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Design For Fish Passage at Roadway - Stream Crossings: Synthesis Report
How to use this chapter
Although much research has been done to understand the requirements of fish passage, gaps in knowledge, nuances in fish behavior, and lack of adequate hydraulic and hydrological data result in criteria that are likely quite conservative (Furniss 2006). A monitoring program will help ensure that structure impact on fish passage is more clearly understood, allowing future criteria for assessment and design to be more effective, and aiding in reducing future expenditures for fish passage (General Accounting Office 2001).
10.1 Purpose and Scope
The four types of monitoring listed in Table 10.1 can be carried out on a fish passage project (adapted from Collins 2003).
For the purposes of fish passage monitoring, implementation and effectiveness monitoring are the most pertinent consideration (Collins 2003). Barnard's study of stream simulation culverts in western Washington is an example of effectiveness monitoring, and has allowed a better understanding of variables (i.e. width ratio and slope ratio) leading to successful stream simulation (2003).
For fish passage installations, implementation and effectiveness monitoring protocols might be used to answer the following questions (Collins 2003):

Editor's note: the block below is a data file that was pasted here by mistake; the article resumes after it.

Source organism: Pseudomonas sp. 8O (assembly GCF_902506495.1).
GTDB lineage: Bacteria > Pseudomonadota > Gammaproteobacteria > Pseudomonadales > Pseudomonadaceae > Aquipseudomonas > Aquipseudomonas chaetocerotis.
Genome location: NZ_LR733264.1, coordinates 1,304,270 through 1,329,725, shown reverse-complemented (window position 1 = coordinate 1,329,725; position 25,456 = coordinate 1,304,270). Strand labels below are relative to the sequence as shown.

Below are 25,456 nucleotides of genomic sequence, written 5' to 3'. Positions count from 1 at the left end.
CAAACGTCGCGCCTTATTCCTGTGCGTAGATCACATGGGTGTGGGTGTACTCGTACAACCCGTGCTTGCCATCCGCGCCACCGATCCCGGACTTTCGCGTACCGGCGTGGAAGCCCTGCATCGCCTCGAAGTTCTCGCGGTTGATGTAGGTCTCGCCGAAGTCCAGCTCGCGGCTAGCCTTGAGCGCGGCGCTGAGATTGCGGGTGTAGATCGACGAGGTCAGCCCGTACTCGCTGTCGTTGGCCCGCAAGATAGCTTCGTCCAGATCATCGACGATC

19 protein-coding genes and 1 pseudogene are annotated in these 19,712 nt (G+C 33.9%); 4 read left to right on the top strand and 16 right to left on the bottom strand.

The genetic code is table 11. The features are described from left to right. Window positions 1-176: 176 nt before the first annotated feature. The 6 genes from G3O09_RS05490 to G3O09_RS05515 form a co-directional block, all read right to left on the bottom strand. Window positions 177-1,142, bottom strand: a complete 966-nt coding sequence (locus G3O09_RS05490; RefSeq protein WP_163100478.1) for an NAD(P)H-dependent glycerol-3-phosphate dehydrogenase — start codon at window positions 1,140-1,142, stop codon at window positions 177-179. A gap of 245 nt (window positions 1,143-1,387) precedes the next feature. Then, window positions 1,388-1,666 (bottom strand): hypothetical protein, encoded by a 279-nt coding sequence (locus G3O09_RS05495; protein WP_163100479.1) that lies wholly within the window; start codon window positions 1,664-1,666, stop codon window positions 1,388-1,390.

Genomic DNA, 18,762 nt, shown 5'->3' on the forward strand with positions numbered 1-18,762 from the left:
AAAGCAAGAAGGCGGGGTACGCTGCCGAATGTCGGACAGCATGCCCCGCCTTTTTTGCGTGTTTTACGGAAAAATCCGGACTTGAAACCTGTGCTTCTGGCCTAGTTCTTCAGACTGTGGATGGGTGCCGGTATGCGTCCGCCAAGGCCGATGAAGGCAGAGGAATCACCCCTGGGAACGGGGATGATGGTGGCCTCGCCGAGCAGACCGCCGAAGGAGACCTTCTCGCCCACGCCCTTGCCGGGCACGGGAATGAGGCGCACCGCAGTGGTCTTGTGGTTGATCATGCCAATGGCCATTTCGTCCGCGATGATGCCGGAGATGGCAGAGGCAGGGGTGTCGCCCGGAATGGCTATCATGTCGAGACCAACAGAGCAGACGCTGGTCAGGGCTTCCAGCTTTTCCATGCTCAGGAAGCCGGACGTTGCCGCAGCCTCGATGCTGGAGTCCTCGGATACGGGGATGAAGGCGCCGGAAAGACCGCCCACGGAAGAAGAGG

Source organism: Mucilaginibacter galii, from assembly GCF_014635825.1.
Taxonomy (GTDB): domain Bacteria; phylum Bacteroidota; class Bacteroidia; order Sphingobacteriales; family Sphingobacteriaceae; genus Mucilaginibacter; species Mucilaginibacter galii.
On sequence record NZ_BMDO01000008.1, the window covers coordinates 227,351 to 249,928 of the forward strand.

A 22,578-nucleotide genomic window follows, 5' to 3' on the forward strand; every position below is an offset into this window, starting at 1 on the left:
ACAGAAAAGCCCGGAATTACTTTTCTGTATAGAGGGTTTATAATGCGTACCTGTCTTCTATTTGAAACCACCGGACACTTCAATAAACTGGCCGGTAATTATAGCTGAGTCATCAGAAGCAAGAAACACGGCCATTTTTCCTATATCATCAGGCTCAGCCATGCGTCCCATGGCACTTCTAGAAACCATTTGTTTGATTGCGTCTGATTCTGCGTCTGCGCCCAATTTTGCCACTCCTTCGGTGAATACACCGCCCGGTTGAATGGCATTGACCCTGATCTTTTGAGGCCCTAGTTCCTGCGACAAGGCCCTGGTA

Monitoring may take place completely within a State DOT or may be the product of a multi-agency regional agreement. The latter approach would ensure consistent communications between all agencies responsible for fish passage.
Monitoring should begin with clear project goals that will allow the development of measurable parameters to allow "success" to be quantified (Committee on Restoration of Aquatic Ecosystems 1992). Ideally, monitoring might include direct observation of fish movement and utilization, but should at least focus on project compliance with design specifications such as substrate retention and the ability to maintain fish passable conditions (Furniss 2006).
Beginning with project goals in mind, parameters and field methods should be aimed at comparing current physical conditions to design performance criteria. Building upon this type of analysis, Harris (2005) developed the following criteria (Table 10.2) for fish passage installation effectiveness monitoring in California.
10.2.1 Inventory and Assessment
Inventory and assessment, as outlined in Chapter 4 is a form of effectiveness monitoring that will allow designers to gain design experience through an understanding of the impact that structures have on a stream reach and fish populations. Many design techniques, such as those described in Browning's survey of culverts in Oregon (1990), were derived from field observations of existing structures, and can continue to be modified as monitoring provides insight into the sustainability and impact of specific culvert design elements.
10.2.2 Surveying and Field Inspection
Monitoring, surveying and field inspection should focus on many of the same elements described in Chapter 4. This can include consideration of channel slope and elevation, culvert slope, crossing inlet and outlet conditions, existing bed material, and debris accumulation. Photos, benchmarks, monumented cross sections, and floodplain and terrace elevations can be useful in determining the culvert impact on the surrounding stream, and to determine if channel incision has occurred (Castro 2003). A major question to ask while in the field is - Is this culvert functioning as intended? (Furniss 2006).